In our recent investor relations presentations, we shared a slide “5 Reasons Why You Need More Than Just Open Source Software”. This is actually a question that comes up often, and I thought it would be helpful to provide a bit more depth to the discussion.
Let me ask you – in a word association game – what word first comes to mind when someone says “Open Source”? Do you think the word “Free”? Easy? Fast? If so, you are in the company of many others who have considered the same. However, open source is much more than that. And the business of open source technology is much more than that too.
Open source technology allows for incredible collaboration between people, communities and projects. The result is incredibly fast innovation. But enterprise needs are not necessarily the priority of the open source community.
1) Open Source doesn’t mean it’s all designed to work together.
The open source tech community is not necessarily motivated or inspired to make an integrated set of different open source technologies (projects) work together. Each team is in charge of their own project – but making it all work together, easily, seamlessly – spending time to test and certify different sets of tech together is not their mandate. The community is responsible to their members, and to the guidelines of their community – each of which can have differing rules, different codes of conduct for each project. They are not responsible to other communities and are not necessarily developing the necessary “glue” to make everything work together for an enterprise grade level of integrated functionality.
Success Requirement: Someone (usually a software vendor) who is a member of the communities, to compile different projects into a single implementable software package.
2) Open Source creates an unprecedented pace of innovation
The collaboration of open source creates an unprecedented pace of innovation, but this pace is not always compatible with enterprise business. Not every business can implement new systems or upgrade existing ones, create new processes and train people to adapt at the same pace that the community is developing at. And in fact, sometimes such a pace can be detrimental to good business outcomes where some stability is required to refine and develop best practices and outcomes.
Success Requirement: Access to multiple (possibly more mature) versions of the integrated software package to give enterprises the freedom to update to newer versions at their own pace.
3) Open Source is typically focused on the bleeding edge
Not every enterprise customers needs the leading edge, or the so-called “bleeding edge”. While the open source community continues to shift towards the next version, the newest features, the new release, it still takes time to mobilize an enterprise to adapt to the change. Enterprises may not always be on the same leading edge innovation that the open source community is on. Business critical environments may be based on more mature versions of open source tech for better business stability. Creating a balance of adapting innovative new tech with stable, more mature tech is not necessarily in alignment with the objectives of the open source community.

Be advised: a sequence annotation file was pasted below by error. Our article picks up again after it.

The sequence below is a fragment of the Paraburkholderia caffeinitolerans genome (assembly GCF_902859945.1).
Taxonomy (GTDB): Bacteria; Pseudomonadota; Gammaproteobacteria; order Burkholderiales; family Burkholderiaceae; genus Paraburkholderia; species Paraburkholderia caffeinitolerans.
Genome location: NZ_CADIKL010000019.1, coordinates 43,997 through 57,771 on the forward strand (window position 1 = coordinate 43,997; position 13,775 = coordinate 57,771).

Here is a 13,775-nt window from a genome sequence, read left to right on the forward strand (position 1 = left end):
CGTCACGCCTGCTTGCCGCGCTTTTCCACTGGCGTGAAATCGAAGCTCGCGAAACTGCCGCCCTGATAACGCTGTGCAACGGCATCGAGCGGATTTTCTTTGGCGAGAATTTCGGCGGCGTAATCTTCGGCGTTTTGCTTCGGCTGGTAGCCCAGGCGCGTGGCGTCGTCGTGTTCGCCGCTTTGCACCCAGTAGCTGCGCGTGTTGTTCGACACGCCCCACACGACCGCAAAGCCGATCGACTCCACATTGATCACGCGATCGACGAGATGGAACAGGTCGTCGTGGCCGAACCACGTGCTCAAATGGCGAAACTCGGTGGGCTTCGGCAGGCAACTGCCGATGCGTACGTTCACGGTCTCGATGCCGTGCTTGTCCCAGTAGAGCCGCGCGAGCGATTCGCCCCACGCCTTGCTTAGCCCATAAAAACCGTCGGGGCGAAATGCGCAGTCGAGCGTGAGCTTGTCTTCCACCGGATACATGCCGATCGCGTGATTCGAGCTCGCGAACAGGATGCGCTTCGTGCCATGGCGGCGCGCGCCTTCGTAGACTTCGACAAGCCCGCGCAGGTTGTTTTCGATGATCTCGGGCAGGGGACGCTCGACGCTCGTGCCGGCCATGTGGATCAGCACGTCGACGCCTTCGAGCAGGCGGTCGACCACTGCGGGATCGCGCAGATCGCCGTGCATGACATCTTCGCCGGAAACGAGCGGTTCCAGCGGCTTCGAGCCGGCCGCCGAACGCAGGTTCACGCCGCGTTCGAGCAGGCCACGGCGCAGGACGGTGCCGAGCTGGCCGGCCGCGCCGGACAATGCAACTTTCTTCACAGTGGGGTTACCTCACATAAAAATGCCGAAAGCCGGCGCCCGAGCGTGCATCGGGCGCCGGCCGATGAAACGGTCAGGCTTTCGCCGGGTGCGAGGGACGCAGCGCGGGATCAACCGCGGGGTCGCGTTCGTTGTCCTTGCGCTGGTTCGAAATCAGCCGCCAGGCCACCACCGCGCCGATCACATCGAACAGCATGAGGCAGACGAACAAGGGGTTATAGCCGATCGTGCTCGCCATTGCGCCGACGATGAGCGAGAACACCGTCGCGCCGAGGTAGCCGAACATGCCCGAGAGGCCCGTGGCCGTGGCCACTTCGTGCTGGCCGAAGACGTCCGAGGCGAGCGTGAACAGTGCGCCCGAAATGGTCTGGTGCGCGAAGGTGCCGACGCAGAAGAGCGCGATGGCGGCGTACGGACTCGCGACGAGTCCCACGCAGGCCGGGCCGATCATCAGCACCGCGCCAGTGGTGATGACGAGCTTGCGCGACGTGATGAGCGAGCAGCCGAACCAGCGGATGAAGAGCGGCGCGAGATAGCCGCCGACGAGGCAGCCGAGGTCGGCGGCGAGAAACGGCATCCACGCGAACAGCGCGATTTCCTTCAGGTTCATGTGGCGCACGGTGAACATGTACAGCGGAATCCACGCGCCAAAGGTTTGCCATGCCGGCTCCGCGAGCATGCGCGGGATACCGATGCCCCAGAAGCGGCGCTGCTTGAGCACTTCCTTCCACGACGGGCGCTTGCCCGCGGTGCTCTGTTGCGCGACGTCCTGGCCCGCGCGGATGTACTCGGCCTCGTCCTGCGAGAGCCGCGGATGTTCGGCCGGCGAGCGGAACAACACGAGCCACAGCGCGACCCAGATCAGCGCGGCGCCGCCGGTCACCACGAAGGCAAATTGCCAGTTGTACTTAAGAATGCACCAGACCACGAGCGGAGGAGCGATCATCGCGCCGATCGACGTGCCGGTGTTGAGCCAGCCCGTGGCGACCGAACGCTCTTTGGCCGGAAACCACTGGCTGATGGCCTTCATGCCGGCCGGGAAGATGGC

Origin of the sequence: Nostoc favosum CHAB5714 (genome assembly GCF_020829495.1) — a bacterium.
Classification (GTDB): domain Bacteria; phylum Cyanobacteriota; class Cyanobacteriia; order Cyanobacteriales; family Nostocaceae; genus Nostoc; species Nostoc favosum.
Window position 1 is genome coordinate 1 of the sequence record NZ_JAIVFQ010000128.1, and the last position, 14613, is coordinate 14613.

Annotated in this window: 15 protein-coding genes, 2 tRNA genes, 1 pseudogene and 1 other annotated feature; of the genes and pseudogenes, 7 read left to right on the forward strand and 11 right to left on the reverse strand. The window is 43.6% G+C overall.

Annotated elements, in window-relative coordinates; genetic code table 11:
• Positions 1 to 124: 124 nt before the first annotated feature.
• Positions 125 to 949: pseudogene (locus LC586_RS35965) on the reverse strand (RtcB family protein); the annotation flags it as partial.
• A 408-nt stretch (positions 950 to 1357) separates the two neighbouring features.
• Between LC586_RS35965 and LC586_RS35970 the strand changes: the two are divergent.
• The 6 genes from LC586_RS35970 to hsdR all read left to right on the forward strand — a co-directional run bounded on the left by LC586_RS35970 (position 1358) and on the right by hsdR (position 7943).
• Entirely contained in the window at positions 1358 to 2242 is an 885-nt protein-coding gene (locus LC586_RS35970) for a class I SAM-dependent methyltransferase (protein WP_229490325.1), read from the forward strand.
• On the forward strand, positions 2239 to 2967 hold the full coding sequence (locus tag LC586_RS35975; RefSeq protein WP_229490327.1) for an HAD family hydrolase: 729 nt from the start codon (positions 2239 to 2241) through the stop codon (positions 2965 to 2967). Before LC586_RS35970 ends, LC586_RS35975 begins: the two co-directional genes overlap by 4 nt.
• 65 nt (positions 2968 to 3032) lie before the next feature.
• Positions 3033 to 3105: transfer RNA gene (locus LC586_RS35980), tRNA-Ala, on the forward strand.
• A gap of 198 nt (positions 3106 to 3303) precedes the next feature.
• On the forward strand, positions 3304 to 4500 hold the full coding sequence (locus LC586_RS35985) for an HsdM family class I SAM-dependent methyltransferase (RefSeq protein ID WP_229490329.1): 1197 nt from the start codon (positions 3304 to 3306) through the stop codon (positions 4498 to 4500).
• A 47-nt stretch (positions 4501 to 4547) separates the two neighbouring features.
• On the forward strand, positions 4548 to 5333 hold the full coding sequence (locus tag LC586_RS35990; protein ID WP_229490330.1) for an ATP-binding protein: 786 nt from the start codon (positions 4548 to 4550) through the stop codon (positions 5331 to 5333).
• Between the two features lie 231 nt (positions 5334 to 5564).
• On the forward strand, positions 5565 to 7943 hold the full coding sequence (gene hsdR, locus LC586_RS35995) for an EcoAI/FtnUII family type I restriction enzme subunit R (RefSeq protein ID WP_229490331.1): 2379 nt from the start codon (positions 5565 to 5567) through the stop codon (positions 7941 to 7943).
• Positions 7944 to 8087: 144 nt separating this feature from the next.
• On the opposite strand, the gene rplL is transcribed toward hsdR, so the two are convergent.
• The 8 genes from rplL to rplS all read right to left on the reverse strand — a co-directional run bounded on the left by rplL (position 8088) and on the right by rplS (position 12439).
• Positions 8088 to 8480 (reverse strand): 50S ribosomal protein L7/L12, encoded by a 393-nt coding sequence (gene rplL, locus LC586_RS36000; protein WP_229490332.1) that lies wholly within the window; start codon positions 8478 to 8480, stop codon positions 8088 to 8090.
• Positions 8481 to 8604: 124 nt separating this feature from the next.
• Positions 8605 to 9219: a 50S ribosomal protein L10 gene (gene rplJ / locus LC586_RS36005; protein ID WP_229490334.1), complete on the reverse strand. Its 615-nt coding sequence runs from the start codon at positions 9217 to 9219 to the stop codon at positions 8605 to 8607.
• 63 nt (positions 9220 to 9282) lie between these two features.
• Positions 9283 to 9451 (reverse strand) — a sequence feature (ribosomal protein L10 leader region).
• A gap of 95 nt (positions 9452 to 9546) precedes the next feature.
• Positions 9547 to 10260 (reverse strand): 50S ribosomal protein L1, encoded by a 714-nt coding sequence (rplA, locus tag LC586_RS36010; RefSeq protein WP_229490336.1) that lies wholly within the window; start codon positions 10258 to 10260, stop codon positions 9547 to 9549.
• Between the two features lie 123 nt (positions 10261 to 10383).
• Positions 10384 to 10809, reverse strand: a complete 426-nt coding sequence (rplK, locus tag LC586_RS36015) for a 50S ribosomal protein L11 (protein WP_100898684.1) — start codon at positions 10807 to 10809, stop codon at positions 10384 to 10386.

Success Requirement: Establish a clear new technology introduction path, usually by including an early version of the new tech as a technical preview into the integrated software package.
4) Not all needs naturally create open source communities
Some requirements – such as enterprise security and governance do not organically manifest themselves in open source communities. Only when there is an application, and integration across different technologies does this become an issue. For some needs to be met in open source, there needs to be a voice representing enterprise needs in a public forum, to foster innovation and collaboration of needs into either new or existing open source communities.
Success Requirement: An enterprise voice in the open source community.
5) The open source community is not responsible for your success
Open source means collaborative innovation that is easy to access. But easy to access doesn’t mean it’s easy to succeed. For example – almost everyone has access to a grocery store and the raw ingredients it offers. But to make a casserole, a souffle, to create duck au confit requires experience and expertise. The open source community is no more obligated to making you successful with your tech, than a grocery store is obligated to make you a great chef. To make your project succeed you need expertise; expertise than can be home-grown, hired, and/or trained. In most cases a combination of in-house staff and experts from outside who had done this many times are the best approach. Simply being able to download bits does not result in a successful business outcome.
Success requirement: Connect in house software deployment, integration and testing with outside experience, expertise, enterprise support, professional services and education.
There is much more to being successful with open source technology than just a Do-It-Yourself project of downloading and installing raw bits of technology. Hortonworks is in the business of helping enterprises harness the power of open source technology to create successful business outcomes.
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